It’s not hard to guess that I will have a “yellow press card” issue while trying to enter the courtroom. There is slightly less media interest in the hearing as compared to Demirtaş’s previous hearings, as just a handful of reporters are here to cover the hearing. I walk through the crowd and try to enter the hearing room. Probably due to the limited media interest in the hearing, I do not face much trouble making it inside. Those who do not hold a yellow press card are allowed in after obtaining the judge’s permission.
I wear a card reading “Press,” pass through the crowd and start waiting for the hearing room to open. A woman asks me if I speak Kurdish. After speaking in Kurdish with her, she says:
“Write the truth. We should hear the truth when we go home and turn on the TV.”
While I am listening to her complaints about journalists, the door to the hearing room opens.
I go to the right side of the room, which has been set aside for the press, and start following the hearing with a few reporters. When the hearing starts, Demirtaş turns to the prosecution and says “Mr. Prosecutor did not study the indictment,” claiming that the recordings from the Newroz speeches were transcribed improperly and taken out of context. He demands that an impartial expert inspect the voice recordings, notes that the trial violates the constitution and demands that the case be dropped.
The prosecution objects to these demands, except for the demand for an expert to transcribe the voice recordings, and the hearing goes to a break.
Later, we’re back in the hearing room. But this time, it is not the journalists but the lawyers who are not permitted in because they have objected to a body search. The hearing begins amid verbal sparring between the lawyers and security officials. After the chief judge is informed that the lawyers have not been allowed inside (just a few have made it in), the hearing goes to another break. This time, the lawyers are allowed in without a body search on the order of the judge.
The court panel sits and passes its decision. The court unanimously decides to reject all the demands, including the demand that the expert look at the transcriptions of the voice recordings. Then Demirtaş demands a recusal, saying: “You are not impartial. This is why I ask for your recusal.” The court rejects Demirtaş’s demand for a recusal, too.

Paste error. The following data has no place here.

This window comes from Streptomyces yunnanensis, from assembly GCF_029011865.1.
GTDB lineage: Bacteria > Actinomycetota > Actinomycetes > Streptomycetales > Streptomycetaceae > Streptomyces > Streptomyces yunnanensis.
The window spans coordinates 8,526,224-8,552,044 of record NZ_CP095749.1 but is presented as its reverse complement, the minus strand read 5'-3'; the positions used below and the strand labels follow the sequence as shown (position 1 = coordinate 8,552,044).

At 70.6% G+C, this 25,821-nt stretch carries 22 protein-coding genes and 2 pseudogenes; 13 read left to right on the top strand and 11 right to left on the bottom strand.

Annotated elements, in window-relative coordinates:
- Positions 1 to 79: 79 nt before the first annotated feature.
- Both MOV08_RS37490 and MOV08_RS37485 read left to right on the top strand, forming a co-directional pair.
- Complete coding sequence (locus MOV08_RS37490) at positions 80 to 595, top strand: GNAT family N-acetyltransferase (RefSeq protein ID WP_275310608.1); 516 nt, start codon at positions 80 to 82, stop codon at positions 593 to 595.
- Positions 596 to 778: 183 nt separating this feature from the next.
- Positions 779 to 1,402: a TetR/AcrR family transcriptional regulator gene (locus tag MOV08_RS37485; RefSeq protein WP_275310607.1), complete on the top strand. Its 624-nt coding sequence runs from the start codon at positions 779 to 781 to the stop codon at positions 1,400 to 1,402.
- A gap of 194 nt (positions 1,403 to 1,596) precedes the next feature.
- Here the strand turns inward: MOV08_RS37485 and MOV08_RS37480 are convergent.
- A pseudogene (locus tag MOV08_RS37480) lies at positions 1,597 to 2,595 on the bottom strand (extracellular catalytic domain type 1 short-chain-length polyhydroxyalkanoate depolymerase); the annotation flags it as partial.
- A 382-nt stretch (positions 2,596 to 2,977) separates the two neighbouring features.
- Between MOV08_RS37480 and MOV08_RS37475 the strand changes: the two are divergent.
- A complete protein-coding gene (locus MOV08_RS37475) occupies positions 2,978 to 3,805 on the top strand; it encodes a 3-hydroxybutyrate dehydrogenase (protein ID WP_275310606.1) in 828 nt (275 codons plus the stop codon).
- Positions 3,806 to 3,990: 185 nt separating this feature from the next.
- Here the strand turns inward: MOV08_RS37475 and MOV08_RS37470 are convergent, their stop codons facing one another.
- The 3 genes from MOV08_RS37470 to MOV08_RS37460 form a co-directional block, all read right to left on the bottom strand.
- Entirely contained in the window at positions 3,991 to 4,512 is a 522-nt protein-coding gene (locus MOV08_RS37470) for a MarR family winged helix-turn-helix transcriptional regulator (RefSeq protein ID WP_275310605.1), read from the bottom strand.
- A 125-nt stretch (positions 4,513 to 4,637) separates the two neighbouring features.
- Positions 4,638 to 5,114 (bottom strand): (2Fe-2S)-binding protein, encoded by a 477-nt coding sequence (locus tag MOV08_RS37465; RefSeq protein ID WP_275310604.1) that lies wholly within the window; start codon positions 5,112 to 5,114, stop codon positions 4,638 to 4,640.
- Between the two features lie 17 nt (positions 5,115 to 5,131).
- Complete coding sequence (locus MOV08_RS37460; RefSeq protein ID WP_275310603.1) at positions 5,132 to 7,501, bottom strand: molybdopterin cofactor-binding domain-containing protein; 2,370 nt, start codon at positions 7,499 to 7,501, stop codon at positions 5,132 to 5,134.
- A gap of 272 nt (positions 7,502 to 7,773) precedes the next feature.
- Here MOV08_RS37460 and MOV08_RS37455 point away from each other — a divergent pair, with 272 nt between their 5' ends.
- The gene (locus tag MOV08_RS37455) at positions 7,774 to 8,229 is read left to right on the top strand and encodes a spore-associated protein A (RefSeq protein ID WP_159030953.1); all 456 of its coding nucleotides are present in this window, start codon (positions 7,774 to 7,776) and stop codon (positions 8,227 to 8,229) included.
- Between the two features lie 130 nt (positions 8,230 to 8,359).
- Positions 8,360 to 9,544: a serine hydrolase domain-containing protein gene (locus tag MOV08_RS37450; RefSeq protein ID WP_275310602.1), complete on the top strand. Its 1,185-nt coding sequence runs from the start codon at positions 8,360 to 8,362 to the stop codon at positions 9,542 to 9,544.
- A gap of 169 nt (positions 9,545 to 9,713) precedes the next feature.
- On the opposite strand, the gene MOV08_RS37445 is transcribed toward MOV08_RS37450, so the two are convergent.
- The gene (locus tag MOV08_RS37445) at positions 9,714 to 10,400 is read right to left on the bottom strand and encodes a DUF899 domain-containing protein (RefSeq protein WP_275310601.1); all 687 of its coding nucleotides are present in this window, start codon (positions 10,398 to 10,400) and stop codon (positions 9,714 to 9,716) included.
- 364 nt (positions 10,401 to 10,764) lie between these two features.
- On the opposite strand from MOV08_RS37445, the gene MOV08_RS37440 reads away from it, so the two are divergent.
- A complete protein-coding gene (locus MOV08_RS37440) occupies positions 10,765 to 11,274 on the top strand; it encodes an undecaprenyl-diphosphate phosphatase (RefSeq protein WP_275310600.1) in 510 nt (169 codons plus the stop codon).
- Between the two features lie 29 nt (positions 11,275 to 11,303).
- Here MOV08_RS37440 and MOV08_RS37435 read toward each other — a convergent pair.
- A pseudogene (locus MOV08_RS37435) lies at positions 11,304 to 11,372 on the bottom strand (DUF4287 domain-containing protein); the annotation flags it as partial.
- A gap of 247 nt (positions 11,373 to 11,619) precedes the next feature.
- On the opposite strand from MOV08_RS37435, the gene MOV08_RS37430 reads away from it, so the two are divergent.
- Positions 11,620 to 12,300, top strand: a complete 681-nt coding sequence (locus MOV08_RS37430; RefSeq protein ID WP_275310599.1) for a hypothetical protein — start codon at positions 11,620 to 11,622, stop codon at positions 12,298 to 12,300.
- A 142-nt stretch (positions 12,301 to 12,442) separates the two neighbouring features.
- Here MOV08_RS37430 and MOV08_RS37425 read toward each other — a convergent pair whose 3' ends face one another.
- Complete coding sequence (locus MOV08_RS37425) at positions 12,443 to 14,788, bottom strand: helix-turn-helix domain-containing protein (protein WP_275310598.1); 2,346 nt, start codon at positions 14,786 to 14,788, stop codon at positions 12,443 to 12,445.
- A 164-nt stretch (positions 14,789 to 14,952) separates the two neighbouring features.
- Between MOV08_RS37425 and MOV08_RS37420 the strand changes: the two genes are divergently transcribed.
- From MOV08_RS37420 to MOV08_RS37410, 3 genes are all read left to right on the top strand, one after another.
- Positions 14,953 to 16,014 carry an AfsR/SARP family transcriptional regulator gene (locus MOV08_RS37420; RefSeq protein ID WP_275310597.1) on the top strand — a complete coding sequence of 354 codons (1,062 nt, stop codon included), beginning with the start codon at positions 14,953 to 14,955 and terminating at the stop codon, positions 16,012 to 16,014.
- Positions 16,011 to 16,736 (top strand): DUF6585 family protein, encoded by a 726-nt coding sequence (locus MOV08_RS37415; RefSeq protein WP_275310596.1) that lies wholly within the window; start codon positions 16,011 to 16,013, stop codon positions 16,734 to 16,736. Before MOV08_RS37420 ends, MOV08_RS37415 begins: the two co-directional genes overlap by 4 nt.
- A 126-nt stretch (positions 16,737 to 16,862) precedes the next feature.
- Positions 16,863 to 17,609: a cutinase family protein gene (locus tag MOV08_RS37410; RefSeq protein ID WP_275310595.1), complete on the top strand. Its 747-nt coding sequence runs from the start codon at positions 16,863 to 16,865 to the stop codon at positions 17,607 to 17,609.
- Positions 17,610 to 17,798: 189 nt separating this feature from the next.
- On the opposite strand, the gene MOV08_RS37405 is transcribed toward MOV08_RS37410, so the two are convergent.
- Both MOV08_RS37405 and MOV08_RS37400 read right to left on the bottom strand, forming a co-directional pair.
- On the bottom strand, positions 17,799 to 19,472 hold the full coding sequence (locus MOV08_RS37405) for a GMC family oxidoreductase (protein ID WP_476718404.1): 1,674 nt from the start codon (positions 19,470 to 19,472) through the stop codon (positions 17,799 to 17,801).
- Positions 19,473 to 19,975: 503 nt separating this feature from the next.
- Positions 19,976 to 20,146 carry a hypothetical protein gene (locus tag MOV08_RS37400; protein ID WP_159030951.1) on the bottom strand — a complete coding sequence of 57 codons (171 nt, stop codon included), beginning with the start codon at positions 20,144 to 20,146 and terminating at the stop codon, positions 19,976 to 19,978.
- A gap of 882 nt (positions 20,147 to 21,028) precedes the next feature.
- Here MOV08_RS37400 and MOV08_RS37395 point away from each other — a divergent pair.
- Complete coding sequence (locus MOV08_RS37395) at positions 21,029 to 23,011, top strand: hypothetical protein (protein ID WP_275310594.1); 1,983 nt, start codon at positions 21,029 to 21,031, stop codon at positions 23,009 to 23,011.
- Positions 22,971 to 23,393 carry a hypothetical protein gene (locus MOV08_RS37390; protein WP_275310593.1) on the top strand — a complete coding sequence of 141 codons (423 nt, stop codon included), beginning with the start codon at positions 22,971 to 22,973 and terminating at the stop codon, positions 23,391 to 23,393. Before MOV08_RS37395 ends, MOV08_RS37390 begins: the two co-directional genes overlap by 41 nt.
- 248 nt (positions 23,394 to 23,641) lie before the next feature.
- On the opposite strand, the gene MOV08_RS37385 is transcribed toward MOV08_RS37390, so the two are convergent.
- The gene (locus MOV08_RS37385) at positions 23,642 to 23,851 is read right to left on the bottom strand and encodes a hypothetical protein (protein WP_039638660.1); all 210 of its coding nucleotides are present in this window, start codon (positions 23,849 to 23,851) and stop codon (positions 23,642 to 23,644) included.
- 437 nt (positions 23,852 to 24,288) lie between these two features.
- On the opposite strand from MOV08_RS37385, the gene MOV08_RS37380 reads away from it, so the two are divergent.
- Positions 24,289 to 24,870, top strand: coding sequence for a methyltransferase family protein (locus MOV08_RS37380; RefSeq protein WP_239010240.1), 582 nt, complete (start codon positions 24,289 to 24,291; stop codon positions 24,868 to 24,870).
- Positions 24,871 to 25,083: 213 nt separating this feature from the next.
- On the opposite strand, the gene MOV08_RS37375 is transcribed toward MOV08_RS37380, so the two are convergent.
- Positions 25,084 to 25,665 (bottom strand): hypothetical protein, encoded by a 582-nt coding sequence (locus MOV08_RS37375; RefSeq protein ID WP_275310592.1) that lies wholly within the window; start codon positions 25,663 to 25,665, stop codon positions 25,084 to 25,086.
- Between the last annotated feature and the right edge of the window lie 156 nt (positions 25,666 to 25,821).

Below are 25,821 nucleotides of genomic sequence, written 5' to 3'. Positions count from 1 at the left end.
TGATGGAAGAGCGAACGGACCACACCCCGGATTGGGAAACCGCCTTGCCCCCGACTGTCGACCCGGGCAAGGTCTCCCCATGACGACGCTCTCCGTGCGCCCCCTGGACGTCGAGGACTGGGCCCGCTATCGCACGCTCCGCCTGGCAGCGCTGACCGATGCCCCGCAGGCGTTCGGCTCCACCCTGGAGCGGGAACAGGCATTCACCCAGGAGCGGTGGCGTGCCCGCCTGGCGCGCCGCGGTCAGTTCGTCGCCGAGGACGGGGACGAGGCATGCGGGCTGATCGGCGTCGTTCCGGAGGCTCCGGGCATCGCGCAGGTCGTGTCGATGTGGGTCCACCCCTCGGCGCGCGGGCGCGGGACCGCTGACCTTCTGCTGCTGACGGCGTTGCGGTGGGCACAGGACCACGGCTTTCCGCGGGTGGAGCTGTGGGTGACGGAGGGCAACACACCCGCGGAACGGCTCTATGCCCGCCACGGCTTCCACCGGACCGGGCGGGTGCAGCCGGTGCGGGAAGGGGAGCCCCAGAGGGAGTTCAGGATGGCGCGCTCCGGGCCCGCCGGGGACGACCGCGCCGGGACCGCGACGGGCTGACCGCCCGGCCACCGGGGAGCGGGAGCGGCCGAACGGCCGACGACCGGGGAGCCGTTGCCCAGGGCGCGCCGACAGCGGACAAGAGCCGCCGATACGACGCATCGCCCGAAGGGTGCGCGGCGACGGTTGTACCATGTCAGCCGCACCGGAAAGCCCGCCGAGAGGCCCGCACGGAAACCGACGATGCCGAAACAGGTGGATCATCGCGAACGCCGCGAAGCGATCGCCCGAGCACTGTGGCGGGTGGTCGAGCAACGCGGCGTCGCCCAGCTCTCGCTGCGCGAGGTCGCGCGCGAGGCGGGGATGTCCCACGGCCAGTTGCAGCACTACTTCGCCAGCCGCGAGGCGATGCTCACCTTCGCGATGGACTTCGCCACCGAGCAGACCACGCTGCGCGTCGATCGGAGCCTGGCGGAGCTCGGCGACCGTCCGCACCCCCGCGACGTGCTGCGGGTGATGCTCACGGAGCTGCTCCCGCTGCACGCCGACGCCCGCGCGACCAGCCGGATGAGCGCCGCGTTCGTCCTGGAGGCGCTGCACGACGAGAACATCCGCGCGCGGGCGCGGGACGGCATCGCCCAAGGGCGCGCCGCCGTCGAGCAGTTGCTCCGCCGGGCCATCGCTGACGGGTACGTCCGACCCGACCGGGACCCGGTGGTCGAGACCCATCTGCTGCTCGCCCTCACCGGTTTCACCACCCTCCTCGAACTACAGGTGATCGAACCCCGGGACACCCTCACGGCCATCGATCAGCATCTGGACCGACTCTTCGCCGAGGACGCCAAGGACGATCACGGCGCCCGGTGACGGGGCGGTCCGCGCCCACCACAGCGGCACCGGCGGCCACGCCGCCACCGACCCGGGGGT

We rarely witness any court reject a prosecutor’s demands at a hearing, but the rejection of Demirtaş’s demand, which was also recognized by the prosecutor, is one rare example of this.
The hearing at the Silivri Alibey hearing room is different than many other hearings. The audience is very reactive. But while reporters are allowed inside, this is probably the first time that authorities have attempted to prevent lawyers from entering.
As Demirtaş is taken out of the room, authorities attempt to remove those inside the courtroom first. However, his supporters resist this and refuse to leave to go until Demirtaş is escorted out. After waving to the audience, he is taken out by the gendarmerie.
The followers of the trial, angry at the judges, cannot understand why all the demands were rejected. Some people ask the lawyers questions about the nature of the decision, while others ask the reporters. “We do not like your courts. This is nothing but a former gym. What kind of a courthouse has pipes out in the open? It is us who renounce you and your courts,” one supporter of Demirtaş tells a security official before leaving the courthouse.
Nine months after this hearing, Demirtaş was sentenced to four years and eight months in jail, while Önder was sentenced to three years and six months. On 21 November 2018, the European Court of Human Rights (ECHR) ordered Demirtaş’s release. But just 12 days after the ECHR ruling, an appeals court upheld the local court’s decision. And with that, another ECHR decision has become null and void.
This article was published as part of “Stories of Justice,” a project supported by the Friedrich Naumann Foundation for Freedom.